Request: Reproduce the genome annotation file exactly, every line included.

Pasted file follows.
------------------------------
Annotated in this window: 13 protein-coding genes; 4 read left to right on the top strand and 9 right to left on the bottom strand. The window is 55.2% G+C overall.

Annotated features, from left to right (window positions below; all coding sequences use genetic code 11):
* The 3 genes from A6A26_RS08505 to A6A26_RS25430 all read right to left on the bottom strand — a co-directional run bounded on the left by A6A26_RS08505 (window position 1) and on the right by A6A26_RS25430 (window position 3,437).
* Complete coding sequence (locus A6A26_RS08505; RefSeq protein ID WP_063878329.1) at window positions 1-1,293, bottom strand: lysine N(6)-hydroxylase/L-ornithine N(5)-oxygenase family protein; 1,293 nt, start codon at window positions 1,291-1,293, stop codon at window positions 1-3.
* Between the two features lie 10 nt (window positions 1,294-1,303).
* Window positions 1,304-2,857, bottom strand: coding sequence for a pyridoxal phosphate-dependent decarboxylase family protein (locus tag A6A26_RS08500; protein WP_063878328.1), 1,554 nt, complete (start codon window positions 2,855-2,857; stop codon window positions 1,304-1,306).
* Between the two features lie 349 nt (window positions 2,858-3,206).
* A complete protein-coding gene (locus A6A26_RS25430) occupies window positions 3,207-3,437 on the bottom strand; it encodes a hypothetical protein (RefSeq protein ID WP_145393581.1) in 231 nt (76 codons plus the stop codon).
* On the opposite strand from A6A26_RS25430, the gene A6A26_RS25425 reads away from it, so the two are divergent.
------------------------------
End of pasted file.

Annotated in this window: 13 protein-coding genes; 4 read left to right on the top strand and 9 right to left on the bottom strand. The window is 55.2% G+C overall.

Annotated features, from left to right (window positions below; all coding sequences use genetic code 11):
* The 3 genes from A6A26_RS08505 to A6A26_RS25430 all read right to left on the bottom strand — a co-directional run bounded on the left by A6A26_RS08505 (window position 1) and on the right by A6A26_RS25430 (window position 3,437).
* Complete coding sequence (locus A6A26_RS08505; RefSeq protein ID WP_063878329.1) at window positions 1-1,293, bottom strand: lysine N(6)-hydroxylase/L-ornithine N(5)-oxygenase family protein; 1,293 nt, start codon at window positions 1,291-1,293, stop codon at window positions 1-3.
* Between the two features lie 10 nt (window positions 1,294-1,303).
* Window positions 1,304-2,857, bottom strand: coding sequence for a pyridoxal phosphate-dependent decarboxylase family protein (locus tag A6A26_RS08500; protein WP_063878328.1), 1,554 nt, complete (start codon window positions 2,855-2,857; stop codon window positions 1,304-1,306).
* Between the two features lie 349 nt (window positions 2,858-3,206).
* A complete protein-coding gene (locus A6A26_RS25430) occupies window positions 3,207-3,437 on the bottom strand; it encodes a hypothetical protein (RefSeq protein ID WP_145393581.1) in 231 nt (76 codons plus the stop codon).
* On the opposite strand from A6A26_RS25430, the gene A6A26_RS25425 reads away from it, so the two are divergent.